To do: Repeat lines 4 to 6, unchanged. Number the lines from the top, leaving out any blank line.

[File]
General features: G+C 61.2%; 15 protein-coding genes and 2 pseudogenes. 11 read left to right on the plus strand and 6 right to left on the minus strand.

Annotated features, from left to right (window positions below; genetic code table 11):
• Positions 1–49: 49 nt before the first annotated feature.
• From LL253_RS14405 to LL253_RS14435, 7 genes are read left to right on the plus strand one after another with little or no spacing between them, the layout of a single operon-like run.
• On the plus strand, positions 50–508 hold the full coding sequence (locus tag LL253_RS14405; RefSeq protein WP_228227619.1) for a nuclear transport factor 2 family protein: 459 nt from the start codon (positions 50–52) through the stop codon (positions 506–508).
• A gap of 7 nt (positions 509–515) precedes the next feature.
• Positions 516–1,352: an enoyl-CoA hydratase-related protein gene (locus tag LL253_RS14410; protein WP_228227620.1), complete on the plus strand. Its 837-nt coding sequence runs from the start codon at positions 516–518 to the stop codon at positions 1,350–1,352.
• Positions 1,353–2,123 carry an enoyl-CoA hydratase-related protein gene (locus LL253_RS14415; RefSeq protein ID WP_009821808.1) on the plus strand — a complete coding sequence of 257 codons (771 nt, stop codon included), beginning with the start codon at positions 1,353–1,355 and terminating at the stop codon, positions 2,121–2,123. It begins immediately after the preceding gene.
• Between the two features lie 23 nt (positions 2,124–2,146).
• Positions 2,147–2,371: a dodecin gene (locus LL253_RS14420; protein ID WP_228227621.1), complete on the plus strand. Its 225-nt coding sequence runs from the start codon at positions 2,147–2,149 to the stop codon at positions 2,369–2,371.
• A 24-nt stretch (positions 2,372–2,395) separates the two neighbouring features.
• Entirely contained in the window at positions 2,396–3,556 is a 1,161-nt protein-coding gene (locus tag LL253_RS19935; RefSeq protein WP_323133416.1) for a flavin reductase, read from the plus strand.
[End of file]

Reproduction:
• From LL253_RS14405 to LL253_RS14435, 7 genes are read left to right on the plus strand one after another with little or no spacing between them, the layout of a single operon-like run.
• On the plus strand, positions 50–508 hold the full coding sequence (locus tag LL253_RS14405; RefSeq protein WP_228227619.1) for a nuclear transport factor 2 family protein: 459 nt from the start codon (positions 50–52) through the stop codon (positions 506–508).
• A gap of 7 nt (positions 509–515) precedes the next feature.